The Security Leadership Council is involved in the growing field of cyber security. The Council works to make the Internet-connected world safe.
Let’s start with a simple example: Today, having a credit card in your name – even if you do not use it – could result in your identity being stolen. If that happens, you might be just inconvenienced – or you might find yourself responsible for fraudulent charges. Your credit score could plummet, through no fault of your own.
Some banks are lobbying to push ultimate responsibility onto the businesses that accept credit cards. Some businesses are resisting responsibility. This means that, too often, the card holder is being pressed to make good for fraudulent charges.
The issuers of cards are adopting a new standard for cards – a chip will replace the current magnetic strip. But some card issuers want to continue with cardholder signatures as the second verification (called “chip and sign” in the industry). Europe and other parts of the world have already adopted a safer protocol: “chip and PIN.” That protocol replaces the signature with a PIN entered by the card holder at time of purchase, as is frequently the practice with debit cards today.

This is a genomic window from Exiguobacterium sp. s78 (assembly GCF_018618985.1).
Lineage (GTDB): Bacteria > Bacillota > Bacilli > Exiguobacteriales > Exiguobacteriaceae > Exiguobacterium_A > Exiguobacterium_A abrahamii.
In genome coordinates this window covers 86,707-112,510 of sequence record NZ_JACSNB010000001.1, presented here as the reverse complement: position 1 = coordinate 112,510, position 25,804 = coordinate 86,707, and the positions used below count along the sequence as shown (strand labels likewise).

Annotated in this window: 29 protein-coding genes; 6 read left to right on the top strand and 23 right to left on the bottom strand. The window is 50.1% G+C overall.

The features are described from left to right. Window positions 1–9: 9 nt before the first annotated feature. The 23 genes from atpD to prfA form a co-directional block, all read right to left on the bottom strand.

With “chip and sign,” the United States will still be more attractive to hackers and identity thieves than other countries. Cardholders in the U.S. would be safer if “chip and PIN” were adopted.
The Security Leadership Council is working to create a safer environment for all parties. We are working with the executive and legislative branches of governments to make credit cards safer.
Major purposes of the Security Leadership Council are, first, to protect the interests of honest credit card holders and, secondly, to protect the honest businesses that accept credit cards. Credit card processors and issuers who share this philosophy are also welcome in the Council, of course.
Today, the Council represents thousands of businesses and individuals in Washington and other national capitals. We are involved in the evolving world of cyber security.
In an era of increasing cyber attacks, worldwide, the mission of the Council is more important than ever.